The Discovery of Piranesi's Final Project
Stephen Lauf

28 August 1778
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28 August 1977
Sunday     Ostia Antica     [I liked the ruined port town a lot, but, toward the end of the visit around noon, I started feeling unwell, so I went back to Rome and stayed in bed until the next morning, and then I'd see how I feel.]

28 August 1997
Redrawing History
I started to put together the material for Redrawing History 1.1.0, and while the results so far are agreeable, it was nonetheless a slow and scattered day. I am having great difficulty in grasping and tackling all the work involved. This is not a project that I can just glide through. I also find that I am not yet able to be spontaneous with the presentation of the material.
I am thinking of combining all the various data that I have and make use of all of it. It will all be connected by hyperlinks, and I should also make full use of other html elements such as marques, image maps, moving images, etc. I should also try to be as inventive as possible with new imagery as well, like transparency overlays and also play with background imagery.
1. scan the popular photo of Kahn sitting in his office and overlay it with the Ichnographia.
2. collect and scan whatever Intergraph linear patterns I can find within my v-80 collection.
3. do yellow tracings of the various M/G plans (perhaps scan the plans and then print them out at the same relative scale before I trace them).
4. see if it is feasible to do a scale comparison between the Kahn plans and some appropriate plans from the Campo Marzio.
5. scan the small Fasolo diagrams for Oppositions.
6. scan the Piranesi linear patterns from Oppositions.
7. scan appropriate material from my 2nd year bank design.
8. try to articulate my idea of plans as text.
I'm still not sure how to illustrate the advantages of CAD capabilities when it comes to redrawing the Campo Marzio, but I still think it is still an important part of the initial story. On the other hand, I am no longer sure if it is important to retrace the development of the plan itself. After just thinking it over, I decided that I should include the "growth" of the plan after I make initial reference to Collingwood's ideas. That way I can relate how I took hints from Fasolo and Tafuri, and ultimately came to my first breakthrough when the Bustum Hadriani and the Horti Neroniani were completely drawn. This means that I have to retrieve the early Campo Marzio map databases, and I can compare the drawings (captured images) to Piranesi's own developmental maps of the Campo Marzio. This all works very nicely because I too was sometimes using textual references to aim me in the right direction, and my own chronology of the map creation is like a whole new "historical" chronology of the Campo Marzio (many years/centuries removed).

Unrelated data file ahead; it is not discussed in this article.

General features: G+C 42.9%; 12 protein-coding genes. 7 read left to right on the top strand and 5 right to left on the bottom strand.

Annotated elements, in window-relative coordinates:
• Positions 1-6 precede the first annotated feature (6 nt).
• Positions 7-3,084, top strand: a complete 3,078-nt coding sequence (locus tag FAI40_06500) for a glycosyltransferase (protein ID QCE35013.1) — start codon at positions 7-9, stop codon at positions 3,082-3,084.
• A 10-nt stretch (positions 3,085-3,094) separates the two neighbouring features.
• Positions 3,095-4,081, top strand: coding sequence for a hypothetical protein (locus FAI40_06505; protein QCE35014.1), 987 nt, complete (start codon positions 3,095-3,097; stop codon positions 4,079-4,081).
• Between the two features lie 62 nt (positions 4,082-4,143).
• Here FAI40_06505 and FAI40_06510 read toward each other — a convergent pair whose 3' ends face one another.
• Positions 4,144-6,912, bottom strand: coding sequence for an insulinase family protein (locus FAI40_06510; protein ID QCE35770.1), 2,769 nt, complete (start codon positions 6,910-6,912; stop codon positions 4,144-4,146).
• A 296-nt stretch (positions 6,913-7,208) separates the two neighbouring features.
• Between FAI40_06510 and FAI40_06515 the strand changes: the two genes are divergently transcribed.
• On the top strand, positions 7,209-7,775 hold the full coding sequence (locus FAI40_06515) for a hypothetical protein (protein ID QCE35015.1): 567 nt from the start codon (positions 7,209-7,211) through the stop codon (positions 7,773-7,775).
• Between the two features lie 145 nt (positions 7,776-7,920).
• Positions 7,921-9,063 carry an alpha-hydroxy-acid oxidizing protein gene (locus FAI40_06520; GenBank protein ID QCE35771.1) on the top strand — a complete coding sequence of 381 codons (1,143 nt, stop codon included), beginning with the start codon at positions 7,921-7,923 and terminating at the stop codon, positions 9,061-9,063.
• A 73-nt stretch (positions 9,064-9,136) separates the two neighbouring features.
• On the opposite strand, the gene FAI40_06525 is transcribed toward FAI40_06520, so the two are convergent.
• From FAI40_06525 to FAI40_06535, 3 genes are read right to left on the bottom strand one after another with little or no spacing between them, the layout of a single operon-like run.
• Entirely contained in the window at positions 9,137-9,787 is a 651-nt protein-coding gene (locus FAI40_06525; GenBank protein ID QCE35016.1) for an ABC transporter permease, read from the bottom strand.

28 August 2001
Frampton on Kahn
"The other Enlightenment figure [besides Ledoux] who unquestionably had a lasting impact on Kahn was Piranesi. As Vincent Scully points out, Piranesi's map of Rome [the Ichnographia of the Campo Marzio] was accorded a place of honor above Kahn's desk throughout the entirety of his mature career, and it seems that Piranesi was the essential catalyst which enabled Kahn to synthesize two otherwise irreconcilable aspects of his art: on the one hand, his constant preoccupation with the technical and tectonic authority of the constituent elements from which building had to be composed -- the ducts and piers of service and support; on the other, the capacity to combine and recombine the ruined fragments of a lost heroic past -- ruined both by time and by the delirium of the imagination -- and to posit these fragments, recomposed en miettes, as viable models for a disjunctive future."
Kenneth Frampton, "Louis Kahn and the French Connection," Oppositions 22, 1980.

Re: Prisca, Eutropia and Valeria
Thank you for supplying the Lactantius source regarding the (textually slim) possibility that Prisca and Valeria were Christian believers during the persecution of 303-305 or in the following years of their lives. While textual evidence is most often the cornerstone of historical veracity, there are also many other factors that relate 'history'. For example, you mention some reasons that may have compelled Eutropia to 'convert' to Christianity by 324 or soon thereafter. A question I ask is: how might Eutropia (and Helena for that matter) have reacted when she learned of the dire fate of Prisca and Valeria? Prisca and Eutropia no doubt knew each other quite well, perhaps just as well as their respective husbands Diocletian and Maximian knew each other. The violent deaths of Prisca and Valeria may well have affected Eutropia greatly. Perhaps this is the reason why she later decided to "embrace the faith of her son-in-law," or perhaps this is one of the factors that further resolved Eutropia's own faith. The point being that either scenario is plausible depending almost only on individual point of view.